The piecemeal sale idea seems a bit like the dividend recap, in that (1) it would have worked better a week ago and (2) the fact that the board entered into this LBO agreement suggests that no particularly worthwhile piecemeal sale was on the table. Still, who knows, maybe Evercore, Dell’s go-shop bankers, will go out and earn their fee by finding buyers for bits of Dell that deliver more than $13.65 per share in aggregate. I guess?5
This struck me as the most interesting idea though:
Additionally, the Board of Directors should aggressively seek a proposal that differs from Silver Lake’s thereby not forcing public shareholders to sell for a price so far below a reasonable valutation. A different buyer could serve the same purpose as Silver Lake, undertake similar leverage, but importantly and more fairly, could allow a reasonable percentage of the “rolled-in” equity to come from existing shareholders who choose to do so. While functioning much like a typical private equity transaction, this would actually leave a public “stub,” which would allow public shareholders to remain investors in Dell’s future. Several previous transactions have successfully implemented this type of structure and it merits study by the Board of Directors.
This is indeed a thing that happens, and it might be Southeastern’s best bet: between its threats to vote no, the various lawsuits already aimed about the deal, and the public/shareholder-relations headache of Southeastern’s very public fight, you could juuuuuuust about imagine the buyout group agreeing to a deal that gives public shareholders the chance to remain in a Harman-style public stub. Though the fact that the buyout group asked Microsoft for debt, rather than equity, financing suggests that they’re not that keen on giving out equity in the new company to just anyone.
Or something else? If I were a hedge fund manager unhappy at being forced into being a seller at $13.65, I might try to be a buyer at $13.65, or $13.75. The merger agreement (section 5.13) lets Silver Lake et al. syndicate some of the LBO equity either to its LPs or, with Dell’s consent, to anyone else. Letting Southeastern roll over some of its shares into the LBO company would be one way to gain their support without opening that equity up to everyone. (And if they’re willing to roll over at a lower valuation, i.e. buy at a higher one, that could free up more cash to pay a higher price to the rest of the public, making it a win for everyone.) Sadly that does not seem to be Southeastern’s game – they’re pretty public-equity-only – and in any case their 153mm+ shares, at $13.65 a share, would be hard to fit into an LBO with only $2bn and change in equity.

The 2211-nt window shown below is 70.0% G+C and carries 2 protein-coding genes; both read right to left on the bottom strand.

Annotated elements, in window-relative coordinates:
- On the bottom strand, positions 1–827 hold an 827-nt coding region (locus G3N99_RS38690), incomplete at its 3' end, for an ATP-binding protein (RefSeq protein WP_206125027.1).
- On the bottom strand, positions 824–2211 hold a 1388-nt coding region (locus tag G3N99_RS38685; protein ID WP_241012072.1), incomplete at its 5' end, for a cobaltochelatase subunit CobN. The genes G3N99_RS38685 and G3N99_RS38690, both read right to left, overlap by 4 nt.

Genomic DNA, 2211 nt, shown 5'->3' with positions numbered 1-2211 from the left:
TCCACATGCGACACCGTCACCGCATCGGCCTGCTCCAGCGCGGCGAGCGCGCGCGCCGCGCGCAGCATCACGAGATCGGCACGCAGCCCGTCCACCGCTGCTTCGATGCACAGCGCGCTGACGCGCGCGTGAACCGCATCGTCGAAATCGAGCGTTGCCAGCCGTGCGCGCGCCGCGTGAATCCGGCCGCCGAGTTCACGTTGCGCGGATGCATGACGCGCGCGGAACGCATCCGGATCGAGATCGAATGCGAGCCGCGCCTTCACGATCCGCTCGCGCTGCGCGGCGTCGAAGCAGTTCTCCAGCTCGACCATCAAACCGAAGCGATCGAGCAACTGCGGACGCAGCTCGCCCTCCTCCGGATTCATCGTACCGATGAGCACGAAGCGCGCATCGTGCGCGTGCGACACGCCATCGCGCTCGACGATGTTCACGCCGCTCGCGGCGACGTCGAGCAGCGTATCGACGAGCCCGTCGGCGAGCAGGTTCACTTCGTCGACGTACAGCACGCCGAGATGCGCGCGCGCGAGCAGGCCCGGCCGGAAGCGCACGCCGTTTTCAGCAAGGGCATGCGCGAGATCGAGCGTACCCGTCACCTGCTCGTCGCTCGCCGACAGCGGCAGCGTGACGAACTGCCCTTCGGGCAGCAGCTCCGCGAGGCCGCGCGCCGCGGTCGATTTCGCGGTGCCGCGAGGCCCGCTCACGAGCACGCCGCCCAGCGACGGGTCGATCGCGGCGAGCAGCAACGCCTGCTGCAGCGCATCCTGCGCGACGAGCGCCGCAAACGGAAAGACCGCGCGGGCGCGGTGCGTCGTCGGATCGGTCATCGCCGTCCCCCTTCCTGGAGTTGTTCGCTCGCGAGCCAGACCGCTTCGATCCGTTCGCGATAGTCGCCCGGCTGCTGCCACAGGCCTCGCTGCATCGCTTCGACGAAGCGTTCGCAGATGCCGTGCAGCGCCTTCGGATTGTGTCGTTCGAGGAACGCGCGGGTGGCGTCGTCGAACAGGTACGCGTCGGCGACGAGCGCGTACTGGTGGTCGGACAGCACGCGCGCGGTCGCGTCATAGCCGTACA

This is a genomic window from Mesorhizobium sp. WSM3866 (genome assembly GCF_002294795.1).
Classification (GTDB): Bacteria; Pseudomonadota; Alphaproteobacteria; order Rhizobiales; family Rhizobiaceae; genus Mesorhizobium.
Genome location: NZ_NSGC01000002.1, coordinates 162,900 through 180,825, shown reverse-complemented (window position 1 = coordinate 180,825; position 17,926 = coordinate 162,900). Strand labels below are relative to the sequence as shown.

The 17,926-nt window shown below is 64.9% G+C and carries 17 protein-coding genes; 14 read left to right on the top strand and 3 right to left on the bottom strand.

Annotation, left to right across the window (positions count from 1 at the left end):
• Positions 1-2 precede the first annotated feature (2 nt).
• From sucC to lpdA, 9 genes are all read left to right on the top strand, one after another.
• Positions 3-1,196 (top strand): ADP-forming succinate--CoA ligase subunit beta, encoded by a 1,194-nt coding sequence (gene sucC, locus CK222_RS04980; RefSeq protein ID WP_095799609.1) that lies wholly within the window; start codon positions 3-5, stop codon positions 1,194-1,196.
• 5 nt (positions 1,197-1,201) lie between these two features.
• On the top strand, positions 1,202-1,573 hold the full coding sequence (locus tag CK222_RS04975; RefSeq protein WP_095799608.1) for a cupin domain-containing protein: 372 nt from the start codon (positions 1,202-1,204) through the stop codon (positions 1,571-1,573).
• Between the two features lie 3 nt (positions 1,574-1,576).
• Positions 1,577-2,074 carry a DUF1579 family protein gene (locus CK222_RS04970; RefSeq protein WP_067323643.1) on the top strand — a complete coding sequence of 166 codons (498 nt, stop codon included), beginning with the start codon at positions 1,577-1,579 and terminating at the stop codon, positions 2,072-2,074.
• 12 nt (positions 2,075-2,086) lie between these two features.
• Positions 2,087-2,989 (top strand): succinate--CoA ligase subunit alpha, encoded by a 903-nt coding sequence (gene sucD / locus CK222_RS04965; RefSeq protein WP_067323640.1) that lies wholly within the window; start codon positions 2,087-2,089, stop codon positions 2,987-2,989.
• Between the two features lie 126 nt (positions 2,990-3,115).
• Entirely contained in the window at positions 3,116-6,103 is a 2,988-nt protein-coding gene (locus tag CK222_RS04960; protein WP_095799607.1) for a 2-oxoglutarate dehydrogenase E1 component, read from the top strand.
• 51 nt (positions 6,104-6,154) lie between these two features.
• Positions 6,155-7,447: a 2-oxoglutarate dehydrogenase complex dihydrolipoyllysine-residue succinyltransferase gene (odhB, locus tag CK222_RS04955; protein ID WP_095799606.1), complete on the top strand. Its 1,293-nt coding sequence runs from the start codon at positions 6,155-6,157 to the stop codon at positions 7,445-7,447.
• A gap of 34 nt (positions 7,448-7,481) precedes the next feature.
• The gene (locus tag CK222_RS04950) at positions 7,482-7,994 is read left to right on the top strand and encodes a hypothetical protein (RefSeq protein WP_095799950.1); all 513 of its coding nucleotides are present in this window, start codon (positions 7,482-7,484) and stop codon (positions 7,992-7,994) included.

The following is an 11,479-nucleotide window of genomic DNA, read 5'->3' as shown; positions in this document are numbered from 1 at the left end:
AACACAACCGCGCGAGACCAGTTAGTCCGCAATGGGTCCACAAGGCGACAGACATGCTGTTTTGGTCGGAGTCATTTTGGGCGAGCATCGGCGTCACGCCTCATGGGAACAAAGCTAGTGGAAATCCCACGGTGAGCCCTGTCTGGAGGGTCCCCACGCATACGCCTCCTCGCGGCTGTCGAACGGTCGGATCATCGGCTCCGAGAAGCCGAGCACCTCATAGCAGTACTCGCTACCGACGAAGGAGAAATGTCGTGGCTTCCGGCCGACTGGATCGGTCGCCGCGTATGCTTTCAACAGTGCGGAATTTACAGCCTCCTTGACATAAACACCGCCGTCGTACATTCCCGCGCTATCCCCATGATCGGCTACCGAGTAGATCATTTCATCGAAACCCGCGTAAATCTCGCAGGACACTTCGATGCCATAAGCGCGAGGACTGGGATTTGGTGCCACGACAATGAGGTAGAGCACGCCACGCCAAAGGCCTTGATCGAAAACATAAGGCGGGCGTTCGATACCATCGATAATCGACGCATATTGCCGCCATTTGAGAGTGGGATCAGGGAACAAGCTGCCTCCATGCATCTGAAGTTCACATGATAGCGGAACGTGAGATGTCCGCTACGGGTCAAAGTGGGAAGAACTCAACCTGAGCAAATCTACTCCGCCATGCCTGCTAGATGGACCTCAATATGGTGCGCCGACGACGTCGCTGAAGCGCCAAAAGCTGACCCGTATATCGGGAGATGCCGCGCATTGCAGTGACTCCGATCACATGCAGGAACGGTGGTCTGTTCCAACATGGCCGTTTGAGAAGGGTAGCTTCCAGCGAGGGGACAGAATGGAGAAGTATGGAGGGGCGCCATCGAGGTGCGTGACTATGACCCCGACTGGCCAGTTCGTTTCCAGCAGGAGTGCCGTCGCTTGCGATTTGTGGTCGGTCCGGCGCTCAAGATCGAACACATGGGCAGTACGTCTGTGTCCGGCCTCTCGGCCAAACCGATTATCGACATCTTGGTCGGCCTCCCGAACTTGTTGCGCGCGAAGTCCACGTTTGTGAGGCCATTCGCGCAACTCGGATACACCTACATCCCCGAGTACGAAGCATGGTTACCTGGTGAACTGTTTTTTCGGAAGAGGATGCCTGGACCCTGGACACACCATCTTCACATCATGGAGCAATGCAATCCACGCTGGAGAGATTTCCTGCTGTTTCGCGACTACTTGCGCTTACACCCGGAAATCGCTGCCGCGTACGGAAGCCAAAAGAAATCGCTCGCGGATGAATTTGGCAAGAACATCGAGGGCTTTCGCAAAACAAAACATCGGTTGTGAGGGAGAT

So, I dunno. I don’t have high hopes for Southeastern making much of a difference here, though what do I know. Mostly just venting, I guess? With perhaps a dim hope that this venting, plus the usual lawsuits, might spark a small price increase. Which is something, though I wouldn’t hold my breath for $20.
Southeastern Asset Management Schedule 13D [EDGAR]
Dell shareholder Southeastern unhappy with buyout [Reuters]
Dell’s Biggest Independent Shareholder Opposes Buyout [MarketBeat]
How Dell Tried to Avoid Potential Buyout Pitfalls [DealBook]
1. Though an awkward Schedule II to the 13D shows that Southeastern has been a seller of several hundred thousand shares at $13.46 over the last two days. “Sales by Southeastern at the direction of a client in the ordinary course of business on NASDAQ or through Electronic Communication Networks (ECNs)” though; Southeastern’s holdings are partially in Longleaf, its pooled fund, and partly in separately managed accounts some of whom seem to want out.
3. WHICH: good glaven, I’ve owned Dell PCs. Zero is too high.
4. In fact it’s stronger than that when you note the CFO’s quote about a 15% IRR on the $7.58/share of acquisitions over the last five years. Assuming that the weighted average age of those acquisitions is 2 years, then they should be worth ~$10 per share now; add the cash and DFS and you get a value north of $15 based just on the company’s public statements. Unless those statements were … wrong?